#UMNMCH student Liz Corey wrote this reflection on how her coursework, internships, field experience, and culminating experience have all contributed to her career in Maternal and Child Health.
I didn’t learn that Public Health was a career field until my 5th and final year of studying sociology and anthropology as an undergrad, after taking years and many electives to finally decide on these majors. During an internship with a city-county health department in Bozeman, Montana, my first public health mentor was an RN named Cindi who had gotten her MPH from Johns Hopkins and was the manager of the communicable disease department. Cindi spent many hours explaining the basics of a public health approach to healthcare systems and helping me design, conduct, and present a research project on immunization rates and herd immunity in local schools. During my deployment with the Division of Child and Family Health with the Minnesota Department of Health, Blair Harrison and Molly Meyer, both Senior Research Scientists, served as my deployment supervisors and maternal and child health mentors. I began my deployment in October of 2018 and will continue the deployment through May of 2020. So far, my largest project has been assisting with the writing, review, and editing of 40 briefs across 6 MCH domains, 5 of which are population- based: maternal health, infant health, child health, adolescent health, and children and youth with special needs (CYSHN). The topics for briefs were identified through a statewide survey and were reviewed by subject matter experts. The briefs were used in prioritization activities with stakeholders to whittle down the list of 40 candidates to 10 selected priorities that will be the strategic focus areas in Minnesota MCH for the next 5 years of the Title V funding cycle. A goal of this needs assessment was to be as trauma- informed, inclusive, and equitable as possible, so care was taken throughout the design and implementation to hear the voices of those that have not typically been included in the maternal and child health decision making process: people of color, immigrants, refugees, fathers, and people living in rural areas. Writing these briefs proved challenging, as succinctly sharing impactful data points, creating interesting visuals, and making connections to experiences of trauma made the work intensive and at times bleak. I had to navigate literature reviews, intricacies of different surveys and data sources, and input from subject matter experts to eventually produce a short brief with a cohesive voice. All of the priority needs involved social determinants of health, but some priority needs involved more complex intersections of these determinants of health.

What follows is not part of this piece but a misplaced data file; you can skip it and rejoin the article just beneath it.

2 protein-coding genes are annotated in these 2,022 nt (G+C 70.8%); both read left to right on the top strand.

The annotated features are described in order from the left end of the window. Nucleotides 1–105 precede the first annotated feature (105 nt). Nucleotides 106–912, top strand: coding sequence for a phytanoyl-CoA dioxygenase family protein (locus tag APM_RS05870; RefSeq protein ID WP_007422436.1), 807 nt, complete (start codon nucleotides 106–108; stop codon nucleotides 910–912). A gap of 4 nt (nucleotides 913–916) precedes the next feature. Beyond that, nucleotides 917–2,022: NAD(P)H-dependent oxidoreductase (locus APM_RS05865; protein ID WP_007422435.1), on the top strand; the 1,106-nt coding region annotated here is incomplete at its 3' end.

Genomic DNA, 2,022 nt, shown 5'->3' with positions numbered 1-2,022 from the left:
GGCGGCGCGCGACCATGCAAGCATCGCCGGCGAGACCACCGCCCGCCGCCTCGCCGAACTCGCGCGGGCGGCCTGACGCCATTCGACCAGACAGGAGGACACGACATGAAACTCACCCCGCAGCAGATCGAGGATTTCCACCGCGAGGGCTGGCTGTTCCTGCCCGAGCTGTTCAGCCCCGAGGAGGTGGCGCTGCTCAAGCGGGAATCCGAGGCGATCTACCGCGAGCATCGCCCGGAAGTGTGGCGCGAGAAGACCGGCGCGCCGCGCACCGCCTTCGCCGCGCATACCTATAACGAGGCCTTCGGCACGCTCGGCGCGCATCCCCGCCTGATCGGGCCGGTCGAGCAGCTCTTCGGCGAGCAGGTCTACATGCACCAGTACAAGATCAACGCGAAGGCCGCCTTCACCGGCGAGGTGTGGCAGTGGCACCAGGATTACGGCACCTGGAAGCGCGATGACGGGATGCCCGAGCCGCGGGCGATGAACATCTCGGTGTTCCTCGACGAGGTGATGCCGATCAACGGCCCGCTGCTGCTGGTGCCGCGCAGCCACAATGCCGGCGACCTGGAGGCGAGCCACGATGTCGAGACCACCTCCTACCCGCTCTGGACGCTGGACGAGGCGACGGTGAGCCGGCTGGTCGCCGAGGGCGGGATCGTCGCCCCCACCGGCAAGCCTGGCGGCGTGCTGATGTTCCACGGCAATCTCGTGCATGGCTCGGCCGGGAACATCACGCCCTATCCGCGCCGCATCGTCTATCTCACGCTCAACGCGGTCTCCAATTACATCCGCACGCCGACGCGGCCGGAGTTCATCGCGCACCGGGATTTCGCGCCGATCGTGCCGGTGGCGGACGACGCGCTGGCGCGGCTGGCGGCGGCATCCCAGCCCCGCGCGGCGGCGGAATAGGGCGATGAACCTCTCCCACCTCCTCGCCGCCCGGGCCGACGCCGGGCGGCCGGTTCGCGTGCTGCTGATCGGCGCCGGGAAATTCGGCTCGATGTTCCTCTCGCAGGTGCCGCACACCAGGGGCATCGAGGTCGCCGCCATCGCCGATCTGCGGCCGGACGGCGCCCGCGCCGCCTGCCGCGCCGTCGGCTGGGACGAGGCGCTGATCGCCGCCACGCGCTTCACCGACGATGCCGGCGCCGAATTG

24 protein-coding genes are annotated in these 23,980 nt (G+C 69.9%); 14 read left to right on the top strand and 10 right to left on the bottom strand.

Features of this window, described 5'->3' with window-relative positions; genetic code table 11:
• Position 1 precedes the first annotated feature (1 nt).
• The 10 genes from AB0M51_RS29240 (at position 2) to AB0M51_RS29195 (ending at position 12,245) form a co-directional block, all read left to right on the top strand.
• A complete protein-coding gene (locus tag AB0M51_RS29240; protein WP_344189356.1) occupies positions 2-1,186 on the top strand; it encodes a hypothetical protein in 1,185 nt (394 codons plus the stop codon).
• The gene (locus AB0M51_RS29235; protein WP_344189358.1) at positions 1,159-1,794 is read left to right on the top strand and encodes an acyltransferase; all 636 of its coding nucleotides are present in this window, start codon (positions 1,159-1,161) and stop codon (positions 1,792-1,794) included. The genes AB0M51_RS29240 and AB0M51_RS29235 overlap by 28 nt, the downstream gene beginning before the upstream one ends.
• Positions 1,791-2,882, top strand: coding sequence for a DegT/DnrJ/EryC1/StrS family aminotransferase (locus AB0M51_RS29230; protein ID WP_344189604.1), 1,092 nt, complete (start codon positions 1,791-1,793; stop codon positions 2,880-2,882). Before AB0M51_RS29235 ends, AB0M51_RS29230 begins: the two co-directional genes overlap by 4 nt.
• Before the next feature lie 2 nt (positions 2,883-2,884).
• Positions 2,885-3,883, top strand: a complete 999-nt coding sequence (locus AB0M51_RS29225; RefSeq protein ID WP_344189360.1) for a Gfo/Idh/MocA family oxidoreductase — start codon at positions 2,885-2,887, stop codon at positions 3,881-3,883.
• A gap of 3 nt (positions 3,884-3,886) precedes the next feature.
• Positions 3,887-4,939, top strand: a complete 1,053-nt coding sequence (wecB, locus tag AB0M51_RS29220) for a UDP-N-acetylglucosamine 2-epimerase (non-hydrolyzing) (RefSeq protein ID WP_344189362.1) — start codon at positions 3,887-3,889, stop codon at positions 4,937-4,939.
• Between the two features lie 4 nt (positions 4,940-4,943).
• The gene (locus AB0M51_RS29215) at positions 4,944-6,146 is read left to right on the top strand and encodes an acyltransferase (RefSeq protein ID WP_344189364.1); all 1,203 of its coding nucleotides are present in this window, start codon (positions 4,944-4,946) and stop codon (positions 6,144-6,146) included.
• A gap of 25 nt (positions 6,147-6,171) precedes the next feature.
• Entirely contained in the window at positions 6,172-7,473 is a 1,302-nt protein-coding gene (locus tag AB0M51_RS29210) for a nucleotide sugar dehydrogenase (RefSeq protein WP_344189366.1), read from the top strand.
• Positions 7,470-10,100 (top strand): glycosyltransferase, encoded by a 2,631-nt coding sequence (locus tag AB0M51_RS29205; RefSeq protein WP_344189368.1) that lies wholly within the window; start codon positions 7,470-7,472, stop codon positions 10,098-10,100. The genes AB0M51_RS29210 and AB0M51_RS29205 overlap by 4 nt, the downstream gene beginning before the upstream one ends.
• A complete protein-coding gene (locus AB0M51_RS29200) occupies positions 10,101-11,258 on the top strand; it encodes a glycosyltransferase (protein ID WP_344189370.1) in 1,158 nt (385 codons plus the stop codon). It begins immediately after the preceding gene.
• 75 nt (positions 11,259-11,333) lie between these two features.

Intersectionality has been a keyword throughout my deployment and has built on my understanding of the myriad ways that health is determined by identity, society, culture, and environment. Intersectionality in this work refers to systems-level work and the interconnection between different aspects of an individual’s life on their overall health. The socioecological model is built on this idea of intersectionality, which is addressed within the Title V program through the 6th and final MCH domain: Cross-cutting. Cross-cutting topics are those that are highly complex and are influenced by gender, race, age, class, socioeconomic status, religion, family, neighborhood, government, and historical trauma.
Tackling these larger questions through writing briefs with my mentors has helped me to fully appreciate the many different sciences that must be considered to work in public health and promote health equity. As the needs assessment moves into the strategy development stage, I am interested to explore how strategies and measures are developed from a life-course approach that can impact and accurately assess health outcomes over the lifespan. Working with Blair and Molly to support their work leading the Title V Needs Assessment has propelled my professional development through learning new skills and networking with others that work at or are involved with the Minnesota Department of Health. I can’t wait to share additional experiences I have through this deployment during the upcoming year!
Liz is a second-year maternal and child health MPH student at the University of Minnesota. She completed undergraduate degrees in sociology and anthropology at Montana State University, then went on to work with nonprofits addressing food insecurity, mental illness, substance use, homelessness, and adolescent pregnancy primarily as a case manager. She enjoys making connections between public health and other industries to address health issues from a holistic approach, which prompted her to pursue an MPH working with the maternal and child health population. She is also minoring in epidemiology to support her research interest in data-driven public health interventions.
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